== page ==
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Williams' sad lesson: Heroes are human too

By GREG HAMLILTON
© St. Petersburg Times
published July 14, 2002

So, this is what happens to a legend when he dies. A family feud erupts centered on an outlandish choice: Fire or ice?

The recent death of Ted Williams, baseball player extraordinaire, brought out the expected sorrow and sympathy, followed quickly by shock as word spread that his son had Ted's remains frozen, despite the belief by other family members that Ted wanted to be cremated.

If you've been following this incredible tale, you no doubt have your own thoughts about the ugly dispute between the siblings over their father's remains.

You may even have taken the opportunity to reiterate to loved ones how you would like your remains to be handled. Maybe you added a quiet prayer of thanks that you're not rich and famous enough to have your heirs wrestle over your body while the whole nation watches and Jay Leno makes jokes about you.

As the stories of behind-the-door events at the home of Citrus County's most famous resident come to light, a disturbing image emerges of a father who, in his golden years, seems to have been exploited by his son for financial gain.

It reminds us that while Ted Williams was a baseball icon, he was also a human being, a father who had issues when it came to his children. Many of us can relate, I'm sure.

Those revelations also raise this question: Was Ted Williams the victim of elderly abuse?

It's hard to imagine that someone like Williams, as hard-nosed and ornery as they come, could ever be anyone's victim. This is a man who, as a world-class athlete, ate rookie and Hall of Fame pitchers alike for lunch. He served in two wars, defeating enemies from two nations. He was nobody's pushover.

Yet, here we have people who worked in the Williams household describing how John Henry pressured his father to autograph memorabilia at a breakneck pace better suited to one of Kathy Lee Gifford's sweatshops.

Jack Gard, hired as Ted Williams' aide in 1998, told the Times that while he and Ted were on a trip to San Diego in August 2000, John Henry shipped his father dozens of photographs to sign. "He would call me every hour to check the progress," Gard said.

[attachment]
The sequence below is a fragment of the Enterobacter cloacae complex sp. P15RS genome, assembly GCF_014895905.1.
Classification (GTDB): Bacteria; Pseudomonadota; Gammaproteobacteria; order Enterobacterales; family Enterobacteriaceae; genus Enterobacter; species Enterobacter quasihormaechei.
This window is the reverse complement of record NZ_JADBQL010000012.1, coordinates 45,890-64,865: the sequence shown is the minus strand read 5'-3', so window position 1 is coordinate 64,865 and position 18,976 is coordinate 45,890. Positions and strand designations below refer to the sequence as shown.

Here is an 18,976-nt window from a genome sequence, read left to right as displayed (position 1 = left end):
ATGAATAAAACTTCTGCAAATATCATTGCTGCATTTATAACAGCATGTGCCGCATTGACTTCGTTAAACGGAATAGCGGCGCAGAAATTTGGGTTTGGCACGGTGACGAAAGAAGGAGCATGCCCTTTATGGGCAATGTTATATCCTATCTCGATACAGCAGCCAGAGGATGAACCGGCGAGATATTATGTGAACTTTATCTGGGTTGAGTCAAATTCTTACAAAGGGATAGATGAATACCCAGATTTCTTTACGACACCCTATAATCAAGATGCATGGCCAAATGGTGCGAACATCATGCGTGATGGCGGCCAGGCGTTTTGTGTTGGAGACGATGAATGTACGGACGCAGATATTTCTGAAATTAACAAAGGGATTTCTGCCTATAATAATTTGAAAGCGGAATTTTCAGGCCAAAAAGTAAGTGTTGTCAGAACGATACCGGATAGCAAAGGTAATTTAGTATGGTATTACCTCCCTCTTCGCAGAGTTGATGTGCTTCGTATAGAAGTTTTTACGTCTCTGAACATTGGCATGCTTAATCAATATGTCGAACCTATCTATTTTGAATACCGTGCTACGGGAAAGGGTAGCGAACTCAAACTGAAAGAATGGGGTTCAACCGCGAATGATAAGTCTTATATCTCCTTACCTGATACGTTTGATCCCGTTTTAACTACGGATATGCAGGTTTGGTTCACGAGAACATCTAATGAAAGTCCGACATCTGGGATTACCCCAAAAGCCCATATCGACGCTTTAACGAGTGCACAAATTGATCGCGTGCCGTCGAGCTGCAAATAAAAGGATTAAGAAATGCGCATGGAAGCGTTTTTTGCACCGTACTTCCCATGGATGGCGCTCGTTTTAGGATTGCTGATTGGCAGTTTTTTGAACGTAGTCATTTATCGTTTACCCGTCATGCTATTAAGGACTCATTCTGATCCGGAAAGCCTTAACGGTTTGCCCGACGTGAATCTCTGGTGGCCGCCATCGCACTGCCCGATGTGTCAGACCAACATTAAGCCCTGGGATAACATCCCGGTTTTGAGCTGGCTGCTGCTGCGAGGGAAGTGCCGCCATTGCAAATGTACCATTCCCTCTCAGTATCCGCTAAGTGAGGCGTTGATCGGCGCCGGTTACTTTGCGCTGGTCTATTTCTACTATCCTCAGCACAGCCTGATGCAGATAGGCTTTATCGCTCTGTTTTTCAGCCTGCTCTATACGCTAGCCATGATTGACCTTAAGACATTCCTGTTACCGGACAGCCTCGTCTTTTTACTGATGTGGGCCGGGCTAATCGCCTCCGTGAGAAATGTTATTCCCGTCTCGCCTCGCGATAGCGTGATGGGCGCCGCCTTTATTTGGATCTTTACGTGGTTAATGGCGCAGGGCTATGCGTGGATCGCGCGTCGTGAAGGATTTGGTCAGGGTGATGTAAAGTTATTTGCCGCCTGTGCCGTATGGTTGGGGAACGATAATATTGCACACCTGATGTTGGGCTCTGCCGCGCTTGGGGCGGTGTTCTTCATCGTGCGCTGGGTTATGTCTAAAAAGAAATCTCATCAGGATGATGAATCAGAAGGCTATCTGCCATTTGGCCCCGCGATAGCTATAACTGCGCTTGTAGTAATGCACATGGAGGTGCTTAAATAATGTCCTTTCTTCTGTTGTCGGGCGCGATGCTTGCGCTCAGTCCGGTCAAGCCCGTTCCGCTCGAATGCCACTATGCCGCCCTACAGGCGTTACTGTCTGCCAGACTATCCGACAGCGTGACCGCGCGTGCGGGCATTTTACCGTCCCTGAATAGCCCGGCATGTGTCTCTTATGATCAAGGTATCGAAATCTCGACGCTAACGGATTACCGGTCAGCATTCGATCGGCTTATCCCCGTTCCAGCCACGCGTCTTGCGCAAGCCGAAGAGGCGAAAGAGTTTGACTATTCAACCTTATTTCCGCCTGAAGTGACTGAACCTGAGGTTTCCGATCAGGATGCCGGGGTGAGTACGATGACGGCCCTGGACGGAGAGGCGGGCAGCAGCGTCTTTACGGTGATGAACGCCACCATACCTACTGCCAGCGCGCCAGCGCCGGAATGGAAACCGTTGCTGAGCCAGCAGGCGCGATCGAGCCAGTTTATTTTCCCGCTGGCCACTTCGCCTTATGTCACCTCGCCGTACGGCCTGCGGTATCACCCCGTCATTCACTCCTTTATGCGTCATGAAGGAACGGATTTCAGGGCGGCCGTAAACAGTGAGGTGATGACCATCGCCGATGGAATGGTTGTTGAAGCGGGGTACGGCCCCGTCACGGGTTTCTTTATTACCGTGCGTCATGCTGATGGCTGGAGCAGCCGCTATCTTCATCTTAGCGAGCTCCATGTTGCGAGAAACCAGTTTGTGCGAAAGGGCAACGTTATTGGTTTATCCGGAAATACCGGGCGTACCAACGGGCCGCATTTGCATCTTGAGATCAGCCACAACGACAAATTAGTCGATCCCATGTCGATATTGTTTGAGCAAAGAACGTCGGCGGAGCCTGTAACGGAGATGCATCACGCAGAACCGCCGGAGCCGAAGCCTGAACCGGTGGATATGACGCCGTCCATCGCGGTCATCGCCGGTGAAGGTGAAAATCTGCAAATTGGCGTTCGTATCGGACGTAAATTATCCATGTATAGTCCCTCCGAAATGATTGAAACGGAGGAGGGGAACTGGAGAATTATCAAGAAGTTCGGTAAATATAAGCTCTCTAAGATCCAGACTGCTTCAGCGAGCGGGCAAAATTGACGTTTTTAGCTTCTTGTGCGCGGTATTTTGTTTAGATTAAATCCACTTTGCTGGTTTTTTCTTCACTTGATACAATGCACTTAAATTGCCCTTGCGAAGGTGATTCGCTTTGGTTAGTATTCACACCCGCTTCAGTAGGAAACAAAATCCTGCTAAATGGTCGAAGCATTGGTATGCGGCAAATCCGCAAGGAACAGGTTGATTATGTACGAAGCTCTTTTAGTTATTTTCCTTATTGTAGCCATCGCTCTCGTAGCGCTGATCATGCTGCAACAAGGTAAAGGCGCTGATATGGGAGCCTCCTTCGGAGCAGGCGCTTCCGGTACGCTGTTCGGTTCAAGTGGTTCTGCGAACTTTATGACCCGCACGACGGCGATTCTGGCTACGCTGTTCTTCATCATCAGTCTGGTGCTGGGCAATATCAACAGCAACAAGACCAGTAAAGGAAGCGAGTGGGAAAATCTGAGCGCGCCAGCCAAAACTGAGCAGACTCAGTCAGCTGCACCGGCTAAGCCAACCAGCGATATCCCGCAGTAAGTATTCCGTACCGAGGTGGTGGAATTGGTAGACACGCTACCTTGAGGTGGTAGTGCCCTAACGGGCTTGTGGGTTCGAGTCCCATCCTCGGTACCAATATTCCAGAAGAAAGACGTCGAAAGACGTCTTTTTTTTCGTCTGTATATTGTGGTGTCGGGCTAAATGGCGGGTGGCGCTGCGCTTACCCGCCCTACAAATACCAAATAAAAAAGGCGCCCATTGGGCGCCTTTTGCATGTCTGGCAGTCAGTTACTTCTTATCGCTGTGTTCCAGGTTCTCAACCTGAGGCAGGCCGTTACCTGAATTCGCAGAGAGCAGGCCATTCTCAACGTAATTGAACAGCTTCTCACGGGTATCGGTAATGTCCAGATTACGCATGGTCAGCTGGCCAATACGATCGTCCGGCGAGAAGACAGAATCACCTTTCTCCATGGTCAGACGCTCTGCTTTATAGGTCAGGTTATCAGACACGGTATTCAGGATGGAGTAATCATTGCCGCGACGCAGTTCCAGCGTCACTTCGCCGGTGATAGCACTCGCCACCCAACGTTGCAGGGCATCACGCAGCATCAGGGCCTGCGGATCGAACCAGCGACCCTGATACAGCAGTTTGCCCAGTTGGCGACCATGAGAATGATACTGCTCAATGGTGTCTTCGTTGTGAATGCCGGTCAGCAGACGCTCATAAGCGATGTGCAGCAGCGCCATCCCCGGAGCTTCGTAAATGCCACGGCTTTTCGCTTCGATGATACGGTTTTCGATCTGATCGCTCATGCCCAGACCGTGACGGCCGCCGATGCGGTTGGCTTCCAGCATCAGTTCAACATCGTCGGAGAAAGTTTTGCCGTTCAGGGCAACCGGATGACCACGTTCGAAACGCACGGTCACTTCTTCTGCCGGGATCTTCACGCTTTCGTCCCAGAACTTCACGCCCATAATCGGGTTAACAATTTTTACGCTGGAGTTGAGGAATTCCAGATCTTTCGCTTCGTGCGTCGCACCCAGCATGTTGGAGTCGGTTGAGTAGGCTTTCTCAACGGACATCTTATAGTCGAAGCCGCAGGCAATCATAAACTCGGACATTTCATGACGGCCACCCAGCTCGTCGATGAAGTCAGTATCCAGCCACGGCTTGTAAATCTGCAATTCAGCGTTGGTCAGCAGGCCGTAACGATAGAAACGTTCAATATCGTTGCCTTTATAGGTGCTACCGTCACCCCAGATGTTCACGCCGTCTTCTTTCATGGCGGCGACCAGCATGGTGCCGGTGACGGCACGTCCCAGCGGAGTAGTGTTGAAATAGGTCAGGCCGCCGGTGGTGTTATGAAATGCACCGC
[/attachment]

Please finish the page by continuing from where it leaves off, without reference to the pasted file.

When Gard returned, he "had it out" with John Henry. For showing concern about Ted Williams, Gard was fired.

His experience mirrored that of Robert Hogerheide, Ted Williams' chef from 1998 to 2000. He recalled that every day, John Henry would bring dozens of items for his father to autograph. "By the end, the poor guy was completely whipped," Hogerheide recalled.

Another worker said John Henry had cameras installed in every room of his father's house to ensure the authenticity of the signatures. Anyone who watched the 1999 All-Star game cringed as John Henry turned his father into a walking billboard, sporting a T-shirt and a hat with the logo of the son's fledgling Internet service rather than his familiar Boston Red Sox logo.

Disgusted by the treatment of the old man, many employees left the household because of what they viewed as mistreatment of Williams by his son.

At least one worker took it a step further. The Times reported on Friday that a former employee complained in 1998 to the state Department of Children and Families about how Ted was being treated. A DCF investigator, accompanied by a sheriff's detective, checked out the accusation and after visiting with Williams at his home ruled the complaint unfounded. Williams told the investigators that he liked doing the work for his son, that it gave him a reason to get up in the morning.

Perhaps that's true. After all, Ted didn't pass up too many opportunities during his lifetime to turn a quick buck.

But maybe Ted was showing himself to be human once again. He wouldn't be the first person in an abusive situation to defend the abuser. Battered wives and children do it all the time. And what parent wants to see their child led away in handcuffs?

There are many more elements about to come to light as this sorry saga unfolds before the nation's prying eyes. It demonstrates the axiom that the more famous you are, the less privacy you are afforded.

It also shows that Ted Williams was a lot of things in his life: athlete, warrior, world-class fisherman, and pitchman for everything from washers and dryers to upscale homes and Internet sites.

But, in the end, he was a father. He excelled at so many things in his life, but perhaps he didn't quite hit a home run in that role.

His sad ending has left us with a final lesson: Heroes are human, too.

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